Iowa City high school students rally to support abortion rights as the U.S. Supreme Court considers overturning Roe

Lillian Waite speaking on the steps of the Old Capital, Dec. 16, 2021. — Sid Peterson/Little Village

Almost two hundred high school students rallied in the freezing cold at the Pentacrest on Thursday after walking out of school to show their support for abortion rights. The walkout was organized by City High students, but also attracted students from the city’s other high schools, as well as Southeast Junior High. They were joined by a few college-age and other adult supporters.

“This is an info dump,” Lillian Waite told the crowd from the steps of the Old Capitol Building.

With the possible exception of a couple of the adults present, no one on the Pentacrest was alive before the U.S. Supreme Court recognized the basic right to choose an abotion as a fundamental right protected by the Constitution in its decision in Roe v. Wade in 1973.

Facing the almost certainty that the current Republican-appointed majority on the high court will now either overturn Roe or restrict it so sharply as to render it meaningless when they issue their decision in the Dobbs case next year, the City High students who organized the rally wanted to make sure their fellow teenagers understood the significance of what is likely to happen and what they stand to lose.

“An abortion ban would affect more people than the pro-lifers say it would,” Waite, a freshman and one of the main organizers, told Little Village as the hour-long rally began to wind down.

Student gather on the Pentacrest for a rally in support of abortion rights, Dec. 16, 2021. — Sid Peterson/Little Village

Twelve states have so-called “trigger laws” that would immediately make abortion illegal if Roe is overturned. According to the Guttmacher Institute, a further five states are ready to take quick action to ban abortion, if the Supreme Court permits it. Guttmacher estimates a total of 26 states are “certain or likely” to make abortion illegal.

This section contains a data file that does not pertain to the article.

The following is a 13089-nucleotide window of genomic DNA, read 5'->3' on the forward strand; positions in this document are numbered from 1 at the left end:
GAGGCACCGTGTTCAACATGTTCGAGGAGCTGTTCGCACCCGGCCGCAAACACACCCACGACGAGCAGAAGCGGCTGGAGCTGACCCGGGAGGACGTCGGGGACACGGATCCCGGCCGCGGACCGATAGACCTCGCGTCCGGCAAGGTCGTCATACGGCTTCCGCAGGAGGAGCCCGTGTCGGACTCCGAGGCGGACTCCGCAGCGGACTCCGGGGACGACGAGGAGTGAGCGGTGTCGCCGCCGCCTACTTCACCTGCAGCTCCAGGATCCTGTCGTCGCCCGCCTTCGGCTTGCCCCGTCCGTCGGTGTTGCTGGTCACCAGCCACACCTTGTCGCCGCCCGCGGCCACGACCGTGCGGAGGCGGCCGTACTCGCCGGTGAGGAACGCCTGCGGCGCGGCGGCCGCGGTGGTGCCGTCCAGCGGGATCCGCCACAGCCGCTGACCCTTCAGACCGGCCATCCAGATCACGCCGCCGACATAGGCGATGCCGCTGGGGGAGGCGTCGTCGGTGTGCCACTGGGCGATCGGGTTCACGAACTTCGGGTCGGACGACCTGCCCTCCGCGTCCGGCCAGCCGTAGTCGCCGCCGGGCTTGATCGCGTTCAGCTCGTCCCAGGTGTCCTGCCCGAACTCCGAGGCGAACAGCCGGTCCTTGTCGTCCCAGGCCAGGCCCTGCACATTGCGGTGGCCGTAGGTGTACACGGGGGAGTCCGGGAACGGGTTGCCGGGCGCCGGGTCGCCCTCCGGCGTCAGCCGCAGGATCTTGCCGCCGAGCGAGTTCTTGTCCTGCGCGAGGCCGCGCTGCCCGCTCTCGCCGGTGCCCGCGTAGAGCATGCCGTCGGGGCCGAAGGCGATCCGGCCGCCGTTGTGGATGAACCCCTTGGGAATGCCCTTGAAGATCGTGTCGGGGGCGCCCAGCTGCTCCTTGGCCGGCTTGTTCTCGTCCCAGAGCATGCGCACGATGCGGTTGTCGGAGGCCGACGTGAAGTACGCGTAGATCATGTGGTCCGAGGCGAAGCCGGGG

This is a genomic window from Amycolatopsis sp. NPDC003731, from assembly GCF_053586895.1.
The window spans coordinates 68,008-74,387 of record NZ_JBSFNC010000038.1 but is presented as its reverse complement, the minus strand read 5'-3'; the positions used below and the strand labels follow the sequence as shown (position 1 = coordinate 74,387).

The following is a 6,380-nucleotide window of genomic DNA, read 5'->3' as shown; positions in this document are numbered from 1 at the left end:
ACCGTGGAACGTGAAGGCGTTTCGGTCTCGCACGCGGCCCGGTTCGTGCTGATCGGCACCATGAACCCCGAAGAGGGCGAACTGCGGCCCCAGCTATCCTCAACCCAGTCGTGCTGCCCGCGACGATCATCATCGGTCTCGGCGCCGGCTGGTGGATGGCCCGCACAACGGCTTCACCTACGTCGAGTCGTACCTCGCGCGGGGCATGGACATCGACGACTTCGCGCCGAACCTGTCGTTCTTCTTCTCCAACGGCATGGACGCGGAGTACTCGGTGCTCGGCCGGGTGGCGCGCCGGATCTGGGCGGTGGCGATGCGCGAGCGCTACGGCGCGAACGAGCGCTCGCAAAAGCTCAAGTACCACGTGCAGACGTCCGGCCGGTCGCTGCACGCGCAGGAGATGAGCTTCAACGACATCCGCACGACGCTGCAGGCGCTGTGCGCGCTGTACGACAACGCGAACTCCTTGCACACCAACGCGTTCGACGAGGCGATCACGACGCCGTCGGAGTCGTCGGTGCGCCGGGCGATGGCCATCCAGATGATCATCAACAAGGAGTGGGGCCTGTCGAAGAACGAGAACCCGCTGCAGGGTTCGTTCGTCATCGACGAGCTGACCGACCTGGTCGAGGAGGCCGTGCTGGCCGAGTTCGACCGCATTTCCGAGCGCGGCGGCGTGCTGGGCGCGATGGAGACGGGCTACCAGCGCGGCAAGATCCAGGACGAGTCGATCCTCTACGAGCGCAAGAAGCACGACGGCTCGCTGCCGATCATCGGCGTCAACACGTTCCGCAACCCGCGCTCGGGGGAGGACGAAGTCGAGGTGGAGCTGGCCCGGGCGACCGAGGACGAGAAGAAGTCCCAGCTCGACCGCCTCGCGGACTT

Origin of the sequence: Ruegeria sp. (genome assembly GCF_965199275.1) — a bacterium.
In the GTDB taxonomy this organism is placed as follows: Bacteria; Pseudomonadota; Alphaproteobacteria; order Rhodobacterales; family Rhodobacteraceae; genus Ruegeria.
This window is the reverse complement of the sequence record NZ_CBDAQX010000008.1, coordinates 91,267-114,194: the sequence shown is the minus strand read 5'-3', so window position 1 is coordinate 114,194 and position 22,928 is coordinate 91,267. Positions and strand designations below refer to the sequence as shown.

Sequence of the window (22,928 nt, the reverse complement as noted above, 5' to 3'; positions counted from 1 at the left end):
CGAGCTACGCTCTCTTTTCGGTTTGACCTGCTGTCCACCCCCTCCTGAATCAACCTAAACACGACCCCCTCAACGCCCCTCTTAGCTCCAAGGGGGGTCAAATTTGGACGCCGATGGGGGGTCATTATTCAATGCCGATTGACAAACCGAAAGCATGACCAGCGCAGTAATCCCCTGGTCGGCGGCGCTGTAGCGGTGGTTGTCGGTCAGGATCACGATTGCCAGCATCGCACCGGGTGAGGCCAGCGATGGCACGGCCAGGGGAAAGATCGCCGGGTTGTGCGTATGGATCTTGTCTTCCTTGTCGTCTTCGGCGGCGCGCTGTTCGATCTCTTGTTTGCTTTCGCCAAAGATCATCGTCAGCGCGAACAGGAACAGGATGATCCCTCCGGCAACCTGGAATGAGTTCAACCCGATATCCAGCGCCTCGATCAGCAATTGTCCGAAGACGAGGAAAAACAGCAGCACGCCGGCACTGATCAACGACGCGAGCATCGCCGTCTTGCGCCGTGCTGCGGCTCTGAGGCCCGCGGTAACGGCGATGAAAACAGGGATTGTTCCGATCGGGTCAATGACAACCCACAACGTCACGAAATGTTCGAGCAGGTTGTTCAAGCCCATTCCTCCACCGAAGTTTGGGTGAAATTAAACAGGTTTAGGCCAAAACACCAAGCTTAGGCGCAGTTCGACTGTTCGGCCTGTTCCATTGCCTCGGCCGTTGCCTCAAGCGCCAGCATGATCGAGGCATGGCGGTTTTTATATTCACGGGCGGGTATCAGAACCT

The speakers at the rally discussed the disproportionate impact that existing abortion restrictions have by income and race and the damage that further bans and restrictions could do. They also addressed common fallacies, such as falsely equating the ability to put children up for adoption with true reproductive choice.

Waite said she was inspired to organize the walkout and rally after attending the Dec. 4 abortion rights rally on the Pentacrest.

“Some of the speakers really showed me that I could do more than just show up with a sign for a protest,” she explained.

After that rally, she began working with friends to plan an event that would help inform their peers. They timed the walkout to start at the beginning of their lunch hour.

When asked if they had sought permission from school officials for what they planned, she said, “It was a walkout, so we didn’t want permission.”

Waite said she and the other organizers had only expected about 20 students to join them.

“I’m really surprised,” she said of the event’s turnout.

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High school students on the Pentacrest during a rally for abortion rights, Dec. 16, 2021. — Sid Peterson/Little Village

Even though she was pleased with the turnout, Waite said she’d rather her rights were secure instead of in need of support through marches and rallies.

“I’m too young for this,” Waite said. “I want to be in class right now. I have stuff to do.”

But, she added, until people understand the importance of reproductive rights, she will keep organizing and protesting.